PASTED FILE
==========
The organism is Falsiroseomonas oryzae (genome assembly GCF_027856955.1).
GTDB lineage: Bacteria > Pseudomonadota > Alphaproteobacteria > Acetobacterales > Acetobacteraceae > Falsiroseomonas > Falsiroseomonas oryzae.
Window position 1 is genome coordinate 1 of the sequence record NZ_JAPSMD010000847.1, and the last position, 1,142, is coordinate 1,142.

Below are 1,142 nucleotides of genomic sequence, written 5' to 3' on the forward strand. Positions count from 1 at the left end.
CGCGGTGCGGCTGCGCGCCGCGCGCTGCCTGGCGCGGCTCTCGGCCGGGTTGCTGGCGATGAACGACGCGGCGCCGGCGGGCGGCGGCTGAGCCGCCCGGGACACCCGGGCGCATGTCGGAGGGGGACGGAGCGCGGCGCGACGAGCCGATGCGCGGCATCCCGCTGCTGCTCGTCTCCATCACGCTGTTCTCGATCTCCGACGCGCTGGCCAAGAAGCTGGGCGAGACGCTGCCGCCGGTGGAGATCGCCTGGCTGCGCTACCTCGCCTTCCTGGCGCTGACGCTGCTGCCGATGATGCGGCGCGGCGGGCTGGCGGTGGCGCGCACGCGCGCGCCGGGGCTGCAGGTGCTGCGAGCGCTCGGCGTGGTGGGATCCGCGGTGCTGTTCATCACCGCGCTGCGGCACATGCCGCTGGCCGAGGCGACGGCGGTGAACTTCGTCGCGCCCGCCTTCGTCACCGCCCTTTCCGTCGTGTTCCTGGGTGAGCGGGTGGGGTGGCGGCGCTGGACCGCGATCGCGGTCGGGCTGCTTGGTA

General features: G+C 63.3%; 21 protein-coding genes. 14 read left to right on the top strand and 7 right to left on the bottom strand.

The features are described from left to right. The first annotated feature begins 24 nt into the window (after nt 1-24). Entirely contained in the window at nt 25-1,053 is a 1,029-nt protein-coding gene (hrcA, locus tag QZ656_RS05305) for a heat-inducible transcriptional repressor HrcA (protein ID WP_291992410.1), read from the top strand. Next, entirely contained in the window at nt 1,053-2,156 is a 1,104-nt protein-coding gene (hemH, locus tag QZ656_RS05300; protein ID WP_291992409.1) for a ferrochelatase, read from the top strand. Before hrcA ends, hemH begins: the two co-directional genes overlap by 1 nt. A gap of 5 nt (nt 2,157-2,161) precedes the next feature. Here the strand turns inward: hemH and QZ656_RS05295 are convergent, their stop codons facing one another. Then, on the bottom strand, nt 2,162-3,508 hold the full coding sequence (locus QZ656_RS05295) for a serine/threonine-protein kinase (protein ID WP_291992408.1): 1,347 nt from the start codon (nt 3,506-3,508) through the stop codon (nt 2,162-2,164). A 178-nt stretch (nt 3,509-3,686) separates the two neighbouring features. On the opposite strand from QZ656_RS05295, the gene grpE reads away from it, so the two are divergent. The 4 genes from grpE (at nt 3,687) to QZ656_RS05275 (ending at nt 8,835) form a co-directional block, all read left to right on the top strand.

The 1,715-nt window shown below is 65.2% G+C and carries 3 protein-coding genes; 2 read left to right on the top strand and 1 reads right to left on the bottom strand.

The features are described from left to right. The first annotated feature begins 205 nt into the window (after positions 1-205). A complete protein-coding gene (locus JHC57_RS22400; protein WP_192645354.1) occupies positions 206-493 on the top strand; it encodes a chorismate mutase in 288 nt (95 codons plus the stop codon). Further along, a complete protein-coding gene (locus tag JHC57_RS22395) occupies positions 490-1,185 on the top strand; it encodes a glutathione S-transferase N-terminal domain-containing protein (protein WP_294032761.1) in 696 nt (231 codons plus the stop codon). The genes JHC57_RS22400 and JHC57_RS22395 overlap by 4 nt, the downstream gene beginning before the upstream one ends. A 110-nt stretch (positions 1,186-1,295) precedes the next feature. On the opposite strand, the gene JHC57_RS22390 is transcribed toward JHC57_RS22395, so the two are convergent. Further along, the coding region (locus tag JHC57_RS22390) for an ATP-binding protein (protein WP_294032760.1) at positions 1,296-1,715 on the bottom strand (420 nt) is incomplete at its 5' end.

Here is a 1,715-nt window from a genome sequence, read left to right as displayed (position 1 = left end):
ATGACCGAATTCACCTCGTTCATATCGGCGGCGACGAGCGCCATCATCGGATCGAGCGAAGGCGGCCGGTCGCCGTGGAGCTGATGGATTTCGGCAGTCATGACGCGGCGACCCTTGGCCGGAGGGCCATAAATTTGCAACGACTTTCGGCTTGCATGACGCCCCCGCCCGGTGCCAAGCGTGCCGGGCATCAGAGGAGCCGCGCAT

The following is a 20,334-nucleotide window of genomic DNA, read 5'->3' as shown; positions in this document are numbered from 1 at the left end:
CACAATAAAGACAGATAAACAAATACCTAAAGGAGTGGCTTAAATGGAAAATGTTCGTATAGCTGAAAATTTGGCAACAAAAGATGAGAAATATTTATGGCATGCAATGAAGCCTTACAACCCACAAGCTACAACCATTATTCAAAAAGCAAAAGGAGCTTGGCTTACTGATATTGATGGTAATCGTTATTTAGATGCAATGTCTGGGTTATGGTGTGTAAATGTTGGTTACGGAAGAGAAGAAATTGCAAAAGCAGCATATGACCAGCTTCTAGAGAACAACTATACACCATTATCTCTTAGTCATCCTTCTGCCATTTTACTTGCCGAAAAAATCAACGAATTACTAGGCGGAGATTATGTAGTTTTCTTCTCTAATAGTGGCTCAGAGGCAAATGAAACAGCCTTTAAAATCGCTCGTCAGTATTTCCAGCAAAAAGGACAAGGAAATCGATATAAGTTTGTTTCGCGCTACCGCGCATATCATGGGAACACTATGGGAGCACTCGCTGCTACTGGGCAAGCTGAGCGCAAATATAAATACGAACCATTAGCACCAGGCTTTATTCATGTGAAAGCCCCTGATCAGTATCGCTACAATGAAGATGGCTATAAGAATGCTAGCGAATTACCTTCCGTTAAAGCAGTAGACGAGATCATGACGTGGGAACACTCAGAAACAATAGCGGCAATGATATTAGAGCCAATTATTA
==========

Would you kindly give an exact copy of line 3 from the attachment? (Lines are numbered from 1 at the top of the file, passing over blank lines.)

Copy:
Window position 1 is genome coordinate 1 of the sequence record NZ_JAPSMD010000847.1, and the last position, 1,142, is coordinate 1,142.